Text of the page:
PARIS (Reuters) - France is not embarking on a wave of privatisations, Finance Minister Pierre Moscovici said on Monday, adding the state was simply looking to re-balance its 62-billion-euro portfolio to help spur growth and jobs.
Prime Minister Jean-Paul Ayrault reaffirmed on Sunday that the state would reduce holdings in certain businesses in which it holds a large stake in order to finance new investments and not to "plug gaps" in the budget.
"This is not a return to privatisations," Moscovici told iTele.
"This is a fine-tuning of state capital to maintain a strategic state role, to allow for better investment in the future of the country, to relaunch the economy and growth and to address (President) Francois Hollande's objective of reversing the unemployment trend by the end of the year," he said.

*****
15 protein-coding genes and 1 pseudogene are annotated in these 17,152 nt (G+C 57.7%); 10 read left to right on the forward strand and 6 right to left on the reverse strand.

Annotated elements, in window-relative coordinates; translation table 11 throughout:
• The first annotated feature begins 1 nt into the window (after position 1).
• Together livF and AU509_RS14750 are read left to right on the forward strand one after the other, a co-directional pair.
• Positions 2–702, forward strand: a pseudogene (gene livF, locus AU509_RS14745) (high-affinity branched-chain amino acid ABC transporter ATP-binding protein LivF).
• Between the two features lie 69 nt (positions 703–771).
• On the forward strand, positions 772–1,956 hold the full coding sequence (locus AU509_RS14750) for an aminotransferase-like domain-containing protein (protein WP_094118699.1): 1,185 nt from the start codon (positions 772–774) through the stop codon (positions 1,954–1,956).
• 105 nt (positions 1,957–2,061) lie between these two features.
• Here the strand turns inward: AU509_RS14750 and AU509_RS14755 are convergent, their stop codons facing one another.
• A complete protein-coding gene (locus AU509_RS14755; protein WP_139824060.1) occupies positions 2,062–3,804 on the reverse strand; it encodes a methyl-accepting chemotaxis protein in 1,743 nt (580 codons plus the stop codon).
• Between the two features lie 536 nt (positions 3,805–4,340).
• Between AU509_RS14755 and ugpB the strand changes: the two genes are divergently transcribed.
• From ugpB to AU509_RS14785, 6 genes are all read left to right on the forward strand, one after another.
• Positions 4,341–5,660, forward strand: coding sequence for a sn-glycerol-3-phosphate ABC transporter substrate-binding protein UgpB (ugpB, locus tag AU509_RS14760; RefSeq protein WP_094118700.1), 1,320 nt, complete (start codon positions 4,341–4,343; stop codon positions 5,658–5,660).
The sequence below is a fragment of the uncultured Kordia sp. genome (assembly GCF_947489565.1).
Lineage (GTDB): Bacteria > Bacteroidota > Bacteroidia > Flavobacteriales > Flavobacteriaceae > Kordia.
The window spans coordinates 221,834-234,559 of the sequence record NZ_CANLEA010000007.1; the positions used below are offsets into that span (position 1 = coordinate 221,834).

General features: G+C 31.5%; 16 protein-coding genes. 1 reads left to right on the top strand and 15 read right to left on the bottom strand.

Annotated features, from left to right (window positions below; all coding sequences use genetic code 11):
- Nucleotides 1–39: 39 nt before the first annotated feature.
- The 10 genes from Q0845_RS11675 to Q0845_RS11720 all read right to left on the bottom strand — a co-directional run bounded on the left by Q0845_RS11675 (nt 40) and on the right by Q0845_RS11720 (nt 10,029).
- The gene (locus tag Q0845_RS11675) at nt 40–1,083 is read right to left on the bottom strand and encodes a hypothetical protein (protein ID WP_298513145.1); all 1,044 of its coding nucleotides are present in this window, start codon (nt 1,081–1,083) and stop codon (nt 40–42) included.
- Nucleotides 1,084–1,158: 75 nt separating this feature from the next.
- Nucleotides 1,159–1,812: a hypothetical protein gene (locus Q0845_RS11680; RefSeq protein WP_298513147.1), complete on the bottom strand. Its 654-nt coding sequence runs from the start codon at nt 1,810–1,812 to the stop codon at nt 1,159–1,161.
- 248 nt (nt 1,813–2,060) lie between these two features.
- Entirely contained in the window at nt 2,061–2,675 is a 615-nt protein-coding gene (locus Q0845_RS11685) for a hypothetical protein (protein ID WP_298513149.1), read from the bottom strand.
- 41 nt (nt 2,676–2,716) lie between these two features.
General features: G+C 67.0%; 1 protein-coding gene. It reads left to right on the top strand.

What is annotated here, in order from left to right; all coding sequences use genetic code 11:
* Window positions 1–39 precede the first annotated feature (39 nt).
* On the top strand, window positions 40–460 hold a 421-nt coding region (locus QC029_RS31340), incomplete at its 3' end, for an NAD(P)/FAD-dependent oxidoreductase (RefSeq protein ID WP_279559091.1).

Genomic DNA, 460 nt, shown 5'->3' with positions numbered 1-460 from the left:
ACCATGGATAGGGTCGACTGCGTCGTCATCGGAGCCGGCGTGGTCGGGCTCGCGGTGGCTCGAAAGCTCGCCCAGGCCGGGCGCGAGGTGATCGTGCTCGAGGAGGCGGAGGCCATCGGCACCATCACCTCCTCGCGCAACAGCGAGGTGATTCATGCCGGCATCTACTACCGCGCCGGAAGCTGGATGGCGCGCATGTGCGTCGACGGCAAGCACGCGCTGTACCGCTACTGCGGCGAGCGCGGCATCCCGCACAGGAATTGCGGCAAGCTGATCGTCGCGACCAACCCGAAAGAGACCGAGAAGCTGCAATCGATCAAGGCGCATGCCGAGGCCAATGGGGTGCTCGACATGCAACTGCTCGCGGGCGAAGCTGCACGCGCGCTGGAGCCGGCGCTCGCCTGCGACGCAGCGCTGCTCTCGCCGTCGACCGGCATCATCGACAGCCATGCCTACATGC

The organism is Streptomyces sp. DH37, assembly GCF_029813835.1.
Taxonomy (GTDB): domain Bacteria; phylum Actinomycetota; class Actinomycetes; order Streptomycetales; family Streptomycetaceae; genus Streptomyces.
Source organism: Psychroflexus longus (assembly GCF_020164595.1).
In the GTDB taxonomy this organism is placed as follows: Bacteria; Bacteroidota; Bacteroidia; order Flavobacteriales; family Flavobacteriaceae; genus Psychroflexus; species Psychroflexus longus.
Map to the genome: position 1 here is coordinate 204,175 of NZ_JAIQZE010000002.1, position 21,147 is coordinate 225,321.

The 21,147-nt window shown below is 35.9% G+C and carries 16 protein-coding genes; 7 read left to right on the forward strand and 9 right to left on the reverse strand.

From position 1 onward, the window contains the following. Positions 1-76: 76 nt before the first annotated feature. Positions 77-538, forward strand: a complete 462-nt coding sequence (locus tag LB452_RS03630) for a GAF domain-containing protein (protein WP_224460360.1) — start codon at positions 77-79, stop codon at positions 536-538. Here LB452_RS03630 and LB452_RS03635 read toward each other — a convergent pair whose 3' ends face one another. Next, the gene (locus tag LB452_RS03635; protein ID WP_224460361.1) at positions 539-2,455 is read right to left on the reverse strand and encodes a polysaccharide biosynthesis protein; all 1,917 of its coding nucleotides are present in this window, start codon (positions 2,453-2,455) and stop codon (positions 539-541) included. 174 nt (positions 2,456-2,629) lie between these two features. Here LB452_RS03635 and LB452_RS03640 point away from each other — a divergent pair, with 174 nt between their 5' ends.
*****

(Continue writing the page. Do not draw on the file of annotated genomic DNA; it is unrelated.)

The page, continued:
"It could be a reduction in the level of stakeholdings, it could be selling a certain part ... but above all it is keeping a strategic state, a state that invests without making public finances worse," he said, adding that any funds raised would be reinvested in new growth sectors.
Most recently in March, France sold a 3.12 percent stake in aerospace group Safran (SAF.PA) to institutional investors, reaping nearly half a billion euros from the sale.
The French state also holds 84 percent in utility EDF (EDF.PA), 37 percent in GDF Suez (GSZ.PA), 27 percent in Thales (TCFP.PA) and 55 percent in Aeroports de Paris (ADP.PA).
(Reporting By Alexandria Sage)